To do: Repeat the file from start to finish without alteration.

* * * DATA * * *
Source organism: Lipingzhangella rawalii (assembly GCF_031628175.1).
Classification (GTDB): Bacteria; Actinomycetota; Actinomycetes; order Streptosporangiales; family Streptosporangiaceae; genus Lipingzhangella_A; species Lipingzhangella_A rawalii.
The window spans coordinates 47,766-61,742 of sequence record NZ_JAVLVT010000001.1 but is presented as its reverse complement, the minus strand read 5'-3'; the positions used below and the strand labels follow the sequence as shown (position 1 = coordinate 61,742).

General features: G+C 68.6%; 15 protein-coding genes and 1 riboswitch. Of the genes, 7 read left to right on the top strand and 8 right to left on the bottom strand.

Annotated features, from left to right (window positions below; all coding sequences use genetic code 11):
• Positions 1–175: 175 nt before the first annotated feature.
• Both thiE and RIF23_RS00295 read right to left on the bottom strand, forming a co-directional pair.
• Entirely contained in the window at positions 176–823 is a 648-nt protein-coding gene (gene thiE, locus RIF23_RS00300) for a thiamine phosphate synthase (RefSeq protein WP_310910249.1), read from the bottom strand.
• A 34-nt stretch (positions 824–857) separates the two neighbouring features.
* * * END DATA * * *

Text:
Source organism: Lipingzhangella rawalii (assembly GCF_031628175.1).
Classification (GTDB): Bacteria; Actinomycetota; Actinomycetes; order Streptosporangiales; family Streptosporangiaceae; genus Lipingzhangella_A; species Lipingzhangella_A rawalii.
The window spans coordinates 47,766-61,742 of sequence record NZ_JAVLVT010000001.1 but is presented as its reverse complement, the minus strand read 5'-3'; the positions used below and the strand labels follow the sequence as shown (position 1 = coordinate 61,742).

General features: G+C 68.6%; 15 protein-coding genes and 1 riboswitch. Of the genes, 7 read left to right on the top strand and 8 right to left on the bottom strand.

Annotated features, from left to right (window positions below; all coding sequences use genetic code 11):
• Positions 1–175: 175 nt before the first annotated feature.
• Both thiE and RIF23_RS00295 read right to left on the bottom strand, forming a co-directional pair.
• Entirely contained in the window at positions 176–823 is a 648-nt protein-coding gene (gene thiE, locus RIF23_RS00300) for a thiamine phosphate synthase (RefSeq protein WP_310910249.1), read from the bottom strand.
• A 34-nt stretch (positions 824–857) separates the two neighbouring features.